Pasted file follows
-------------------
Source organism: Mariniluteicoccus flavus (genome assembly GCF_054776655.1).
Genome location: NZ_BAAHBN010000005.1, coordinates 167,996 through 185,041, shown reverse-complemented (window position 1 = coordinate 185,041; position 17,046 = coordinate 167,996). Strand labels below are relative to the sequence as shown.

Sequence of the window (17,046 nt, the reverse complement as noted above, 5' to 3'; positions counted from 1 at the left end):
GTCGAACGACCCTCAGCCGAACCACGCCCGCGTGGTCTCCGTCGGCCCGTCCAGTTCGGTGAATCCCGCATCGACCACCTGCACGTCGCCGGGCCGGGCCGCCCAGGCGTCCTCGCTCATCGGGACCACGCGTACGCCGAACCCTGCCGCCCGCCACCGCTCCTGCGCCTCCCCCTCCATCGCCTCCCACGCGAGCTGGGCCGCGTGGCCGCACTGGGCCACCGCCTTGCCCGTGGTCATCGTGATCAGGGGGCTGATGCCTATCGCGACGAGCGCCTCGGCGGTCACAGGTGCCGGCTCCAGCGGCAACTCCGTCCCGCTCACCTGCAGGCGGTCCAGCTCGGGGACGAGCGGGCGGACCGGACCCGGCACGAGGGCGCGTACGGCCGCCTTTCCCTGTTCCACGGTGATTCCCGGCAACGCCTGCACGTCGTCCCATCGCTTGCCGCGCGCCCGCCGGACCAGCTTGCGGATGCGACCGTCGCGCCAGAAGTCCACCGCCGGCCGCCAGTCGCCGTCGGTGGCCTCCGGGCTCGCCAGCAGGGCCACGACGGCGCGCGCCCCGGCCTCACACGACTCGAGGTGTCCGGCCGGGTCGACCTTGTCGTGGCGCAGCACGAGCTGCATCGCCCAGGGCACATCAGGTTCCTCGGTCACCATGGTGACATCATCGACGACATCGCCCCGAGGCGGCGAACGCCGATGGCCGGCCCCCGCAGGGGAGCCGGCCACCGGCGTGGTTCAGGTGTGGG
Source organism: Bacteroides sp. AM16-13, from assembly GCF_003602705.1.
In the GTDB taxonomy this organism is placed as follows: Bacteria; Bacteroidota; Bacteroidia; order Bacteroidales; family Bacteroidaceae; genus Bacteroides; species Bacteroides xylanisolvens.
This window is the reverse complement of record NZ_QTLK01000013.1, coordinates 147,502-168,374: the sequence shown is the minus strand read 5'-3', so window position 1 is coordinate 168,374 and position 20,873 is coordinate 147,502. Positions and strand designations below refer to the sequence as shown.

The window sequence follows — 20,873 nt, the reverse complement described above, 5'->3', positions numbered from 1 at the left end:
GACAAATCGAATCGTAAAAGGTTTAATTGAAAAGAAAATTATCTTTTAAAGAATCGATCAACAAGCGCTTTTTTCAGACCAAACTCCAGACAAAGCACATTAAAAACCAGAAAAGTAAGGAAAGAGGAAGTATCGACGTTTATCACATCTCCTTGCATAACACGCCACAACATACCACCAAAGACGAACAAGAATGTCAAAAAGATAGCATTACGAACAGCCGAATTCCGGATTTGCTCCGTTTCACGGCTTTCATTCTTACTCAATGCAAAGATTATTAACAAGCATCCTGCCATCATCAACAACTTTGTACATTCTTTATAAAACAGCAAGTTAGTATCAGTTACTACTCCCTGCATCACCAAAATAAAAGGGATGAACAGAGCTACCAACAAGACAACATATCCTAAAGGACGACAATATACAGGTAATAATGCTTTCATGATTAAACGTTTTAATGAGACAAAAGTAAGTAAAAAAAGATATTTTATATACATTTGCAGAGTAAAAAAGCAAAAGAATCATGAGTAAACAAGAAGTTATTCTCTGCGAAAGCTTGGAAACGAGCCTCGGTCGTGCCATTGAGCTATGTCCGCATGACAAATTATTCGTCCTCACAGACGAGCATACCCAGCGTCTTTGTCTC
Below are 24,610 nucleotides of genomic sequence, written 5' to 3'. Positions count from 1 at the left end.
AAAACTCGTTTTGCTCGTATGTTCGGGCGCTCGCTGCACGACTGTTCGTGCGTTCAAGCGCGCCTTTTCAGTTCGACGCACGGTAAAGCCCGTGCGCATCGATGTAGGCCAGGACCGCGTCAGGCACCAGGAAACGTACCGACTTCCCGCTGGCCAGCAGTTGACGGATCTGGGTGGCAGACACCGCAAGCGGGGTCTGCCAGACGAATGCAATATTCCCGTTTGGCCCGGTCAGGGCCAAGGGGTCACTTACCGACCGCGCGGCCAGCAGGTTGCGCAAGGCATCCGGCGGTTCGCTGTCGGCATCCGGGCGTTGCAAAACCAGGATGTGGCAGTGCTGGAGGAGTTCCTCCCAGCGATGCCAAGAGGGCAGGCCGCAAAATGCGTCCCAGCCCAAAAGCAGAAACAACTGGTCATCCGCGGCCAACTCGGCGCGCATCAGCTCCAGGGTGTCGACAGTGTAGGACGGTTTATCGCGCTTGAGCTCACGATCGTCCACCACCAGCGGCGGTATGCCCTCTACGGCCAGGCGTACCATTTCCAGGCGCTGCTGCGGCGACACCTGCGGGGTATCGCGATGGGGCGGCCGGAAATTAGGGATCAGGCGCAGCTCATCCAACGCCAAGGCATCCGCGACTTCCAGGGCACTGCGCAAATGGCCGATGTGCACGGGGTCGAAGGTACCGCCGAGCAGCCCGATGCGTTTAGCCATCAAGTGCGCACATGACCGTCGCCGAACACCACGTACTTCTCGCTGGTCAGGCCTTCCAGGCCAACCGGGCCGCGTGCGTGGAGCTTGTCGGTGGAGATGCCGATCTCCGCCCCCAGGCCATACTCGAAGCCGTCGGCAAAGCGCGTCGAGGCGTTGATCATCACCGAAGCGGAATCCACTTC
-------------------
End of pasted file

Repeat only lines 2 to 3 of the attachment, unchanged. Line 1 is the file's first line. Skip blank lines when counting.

Genome location: NZ_BAAHBN010000005.1, coordinates 167,996 through 185,041, shown reverse-complemented (window position 1 = coordinate 185,041; position 17,046 = coordinate 167,996). Strand labels below are relative to the sequence as shown.

Sequence of the window (17,046 nt, the reverse complement as noted above, 5' to 3'; positions counted from 1 at the left end):